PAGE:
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Abstract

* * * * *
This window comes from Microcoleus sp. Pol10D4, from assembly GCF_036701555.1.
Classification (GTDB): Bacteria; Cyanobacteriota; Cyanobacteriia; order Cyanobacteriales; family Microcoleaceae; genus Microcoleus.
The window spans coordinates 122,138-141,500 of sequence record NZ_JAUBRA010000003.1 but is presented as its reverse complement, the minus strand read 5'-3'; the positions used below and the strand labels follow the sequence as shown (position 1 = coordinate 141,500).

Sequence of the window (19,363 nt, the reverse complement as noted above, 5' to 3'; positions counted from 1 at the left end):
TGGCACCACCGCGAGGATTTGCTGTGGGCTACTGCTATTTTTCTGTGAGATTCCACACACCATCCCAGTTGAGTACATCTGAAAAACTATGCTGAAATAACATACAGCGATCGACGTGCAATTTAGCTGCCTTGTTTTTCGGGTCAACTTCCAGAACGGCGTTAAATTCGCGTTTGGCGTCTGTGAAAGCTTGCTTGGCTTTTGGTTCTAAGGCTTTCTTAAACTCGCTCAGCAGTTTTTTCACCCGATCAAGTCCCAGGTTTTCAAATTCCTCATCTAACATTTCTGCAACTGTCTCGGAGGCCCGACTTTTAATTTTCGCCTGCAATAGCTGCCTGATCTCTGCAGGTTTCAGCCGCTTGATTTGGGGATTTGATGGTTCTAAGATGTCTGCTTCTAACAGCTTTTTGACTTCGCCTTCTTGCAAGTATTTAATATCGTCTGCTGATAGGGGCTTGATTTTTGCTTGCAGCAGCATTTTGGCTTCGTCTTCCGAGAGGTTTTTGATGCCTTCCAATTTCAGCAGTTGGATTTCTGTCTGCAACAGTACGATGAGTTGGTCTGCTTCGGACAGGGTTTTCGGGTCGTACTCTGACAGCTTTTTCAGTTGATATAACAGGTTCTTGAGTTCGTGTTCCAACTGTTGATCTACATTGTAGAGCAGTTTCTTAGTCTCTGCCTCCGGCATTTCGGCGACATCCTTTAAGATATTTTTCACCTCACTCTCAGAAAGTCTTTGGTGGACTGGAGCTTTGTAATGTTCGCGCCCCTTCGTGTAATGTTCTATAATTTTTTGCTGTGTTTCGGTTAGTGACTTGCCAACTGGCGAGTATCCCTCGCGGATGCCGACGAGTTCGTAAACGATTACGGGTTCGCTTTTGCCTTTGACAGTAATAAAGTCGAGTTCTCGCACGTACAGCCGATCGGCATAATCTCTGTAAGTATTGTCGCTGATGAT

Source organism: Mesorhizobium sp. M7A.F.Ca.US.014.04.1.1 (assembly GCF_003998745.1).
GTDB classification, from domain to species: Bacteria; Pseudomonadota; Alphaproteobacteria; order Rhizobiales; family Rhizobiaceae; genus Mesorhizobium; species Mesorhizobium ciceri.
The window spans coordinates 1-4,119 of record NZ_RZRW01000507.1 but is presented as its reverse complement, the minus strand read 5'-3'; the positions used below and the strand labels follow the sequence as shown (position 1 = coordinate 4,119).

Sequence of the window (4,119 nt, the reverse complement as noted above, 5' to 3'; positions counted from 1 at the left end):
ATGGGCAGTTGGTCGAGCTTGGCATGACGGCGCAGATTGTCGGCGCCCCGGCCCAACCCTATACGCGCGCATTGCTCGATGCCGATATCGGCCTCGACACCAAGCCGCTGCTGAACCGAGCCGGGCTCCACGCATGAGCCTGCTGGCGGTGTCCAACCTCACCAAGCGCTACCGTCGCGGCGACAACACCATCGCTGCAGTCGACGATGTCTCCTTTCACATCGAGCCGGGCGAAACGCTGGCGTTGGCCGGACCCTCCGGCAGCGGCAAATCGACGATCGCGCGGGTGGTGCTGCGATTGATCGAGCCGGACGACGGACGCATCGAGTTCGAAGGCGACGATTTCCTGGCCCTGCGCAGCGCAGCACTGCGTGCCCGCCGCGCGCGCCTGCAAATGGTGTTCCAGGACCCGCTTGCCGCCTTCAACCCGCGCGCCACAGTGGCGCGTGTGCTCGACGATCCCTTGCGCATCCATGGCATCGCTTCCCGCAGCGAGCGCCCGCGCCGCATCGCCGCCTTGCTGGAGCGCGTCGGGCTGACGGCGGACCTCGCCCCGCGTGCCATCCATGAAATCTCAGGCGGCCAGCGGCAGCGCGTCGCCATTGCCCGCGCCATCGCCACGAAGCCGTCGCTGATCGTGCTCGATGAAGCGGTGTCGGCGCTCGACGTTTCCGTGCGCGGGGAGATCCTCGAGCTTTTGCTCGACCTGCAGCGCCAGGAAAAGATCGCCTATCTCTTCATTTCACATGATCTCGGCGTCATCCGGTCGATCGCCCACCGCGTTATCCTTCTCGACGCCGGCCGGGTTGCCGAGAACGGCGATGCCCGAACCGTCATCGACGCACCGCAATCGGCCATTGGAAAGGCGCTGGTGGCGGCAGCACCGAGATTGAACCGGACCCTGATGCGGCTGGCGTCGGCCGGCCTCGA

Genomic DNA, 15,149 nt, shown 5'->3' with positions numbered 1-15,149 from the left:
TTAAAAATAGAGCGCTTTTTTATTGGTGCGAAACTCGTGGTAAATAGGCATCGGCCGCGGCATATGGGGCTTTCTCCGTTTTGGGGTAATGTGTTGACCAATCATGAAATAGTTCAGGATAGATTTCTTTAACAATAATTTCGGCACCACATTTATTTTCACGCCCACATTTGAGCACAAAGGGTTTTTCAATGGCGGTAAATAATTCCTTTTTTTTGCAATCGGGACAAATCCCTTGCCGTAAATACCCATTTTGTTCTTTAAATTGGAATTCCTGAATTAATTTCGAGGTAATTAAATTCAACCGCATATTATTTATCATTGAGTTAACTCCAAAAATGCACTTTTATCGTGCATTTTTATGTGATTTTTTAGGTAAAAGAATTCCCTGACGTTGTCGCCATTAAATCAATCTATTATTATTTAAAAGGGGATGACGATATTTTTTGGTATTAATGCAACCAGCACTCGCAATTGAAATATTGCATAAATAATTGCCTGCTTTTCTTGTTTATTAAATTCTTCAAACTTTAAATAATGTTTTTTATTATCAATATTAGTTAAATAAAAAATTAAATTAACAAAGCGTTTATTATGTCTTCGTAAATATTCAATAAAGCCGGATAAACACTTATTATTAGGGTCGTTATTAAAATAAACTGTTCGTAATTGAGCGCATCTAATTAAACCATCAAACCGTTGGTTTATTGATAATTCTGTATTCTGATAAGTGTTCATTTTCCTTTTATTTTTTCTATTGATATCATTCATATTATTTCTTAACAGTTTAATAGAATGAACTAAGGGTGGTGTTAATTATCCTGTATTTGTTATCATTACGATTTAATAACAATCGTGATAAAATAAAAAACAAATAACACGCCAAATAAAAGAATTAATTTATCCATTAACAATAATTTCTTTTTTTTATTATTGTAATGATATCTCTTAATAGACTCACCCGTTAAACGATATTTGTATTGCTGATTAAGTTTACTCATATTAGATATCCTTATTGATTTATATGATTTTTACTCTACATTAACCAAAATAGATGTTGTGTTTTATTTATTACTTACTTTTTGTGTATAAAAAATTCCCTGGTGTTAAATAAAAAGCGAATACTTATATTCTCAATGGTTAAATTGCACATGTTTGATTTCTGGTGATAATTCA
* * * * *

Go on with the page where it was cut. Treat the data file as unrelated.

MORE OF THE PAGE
This paper examines Fichte's conception of the freedom of choice in Das System der Sittenlehre of 1798 as a solution to the dilemma posed by determinism and indeterminism. It show that Fichte does not simply affirm an indifferent power of voluntary choice, but demonstrates how such a power might co-exist with the measure of regularity and lawfulness we normally admit of human choices. Particular choices do not occur at random, but are based on general reasons. These reasons are in turn based on the extent to which we have freely reflected on our original drive. Thus our choices can be comprehended and predicted from the point of reflection from which we choose. This does not lead to the denial of the freedom of choice, but only to rethinking it in terms of the freedom of reflection: Though we cannot choose other than what we choose from the point of reflection we occupy, we can choose other than what we choose by raising or lowering ourselves through reflection to a higher or lower point of reflection.